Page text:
Oxfordian biofacies and palaeoenvironments of Saudi Arabia

Geraint HUGHES, Mokhtar AL-KHALED, Osman VAROL


The Hanifa Formation in Saudi Arabia consists of a succession of carbonates, over 100 m thick, that were deposited during the Late Jurassic. It consists of two depositional sequences represented by the lower Hawtah Member and an upper Ulayyah Member, respectively. The Hawtah Member is assigned an Early (?) to Middle Oxfordian age, based on brachiopod, nautiloid and coccolith evidence. The Ulayyah Member is assigned a Late Oxfordian age based on ammonite, nautiloid, coccolith and foraminiferal evidence. Detailed study of the microbiofacies and lithology of the late highstand succession of the Ulayyah sequence in 41 cored wells distributed across the Kingdom was aimed at determining the most suitable locations for porous and permeable grainstone accumulation as lithofacies hosts the Hanifa Reservoir elsewhere in the region. A range of palaeoenvironments has been determined, based on integrated biofacies and lithofacies, that include shallow lagoon packstones and foraminiferal dominated grainstones and deep lagoon wackestones and packstones with [i]Clypeina[/i]/[i]Pseudoclypeina [/i]dasyclad algae. In addition, a series of basin-margin, shoal-associated biofacies are present that include stromatoporoid back-bank packstones and grainstones with the branched stromatoporoid [i]Cladocoropsis [/i]mirabilis, bank-crest grainstones with encrusting and domed stromatoporoids. A few wells also proved the presence of intrashelf basin-flank mudstones and wackestones containing sponge spicules, deep marine foraminifera and coccoliths.This study provided control to delimit an intrashelf basin with an irregular margin situated in the east-central part of the Saudi Arabian portion of the Arabian Plate carbonate platform during Late Oxfordian. The basin is flanked by a belt of stromatoporoid banks that pass laterally into a back-bank facies before developing into a lagoon facies. There is no evidence for the shoreline of this basin, although the presence of rare charophytes in the northwest testifies to possible proximity of fluviatile input. The grainstone dominated basin margin facies presents good hydrocarbon reservoir facies and its juxtaposition to intrashelf basinal sediments with potential source rock character provides exciting new prospects in areas hitherto uninvestigated for hydrocarbon reservoirs.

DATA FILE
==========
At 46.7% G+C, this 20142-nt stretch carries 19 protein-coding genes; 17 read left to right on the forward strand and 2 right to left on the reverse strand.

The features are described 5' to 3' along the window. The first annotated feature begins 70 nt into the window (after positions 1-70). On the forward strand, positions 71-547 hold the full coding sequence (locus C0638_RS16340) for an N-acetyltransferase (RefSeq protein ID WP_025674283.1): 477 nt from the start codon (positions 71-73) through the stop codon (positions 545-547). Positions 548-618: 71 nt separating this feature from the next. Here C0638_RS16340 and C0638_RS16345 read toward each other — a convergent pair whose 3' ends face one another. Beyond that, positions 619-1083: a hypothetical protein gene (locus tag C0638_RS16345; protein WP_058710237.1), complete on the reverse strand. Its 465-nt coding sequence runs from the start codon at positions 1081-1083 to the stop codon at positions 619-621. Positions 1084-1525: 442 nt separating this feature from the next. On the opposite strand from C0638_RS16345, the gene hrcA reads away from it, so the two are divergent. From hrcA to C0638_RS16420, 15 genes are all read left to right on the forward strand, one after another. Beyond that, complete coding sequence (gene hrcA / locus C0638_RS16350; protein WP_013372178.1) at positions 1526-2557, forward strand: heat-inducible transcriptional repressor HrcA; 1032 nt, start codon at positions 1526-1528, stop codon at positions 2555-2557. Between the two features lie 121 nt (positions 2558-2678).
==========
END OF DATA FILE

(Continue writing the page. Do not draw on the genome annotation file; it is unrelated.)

Saudi Arabia; Oxfordian; Hanifa Formation; micropalaeontology; nannopalaeontology; stromatoporoids

Full Text:



  • There are currently no refbacks.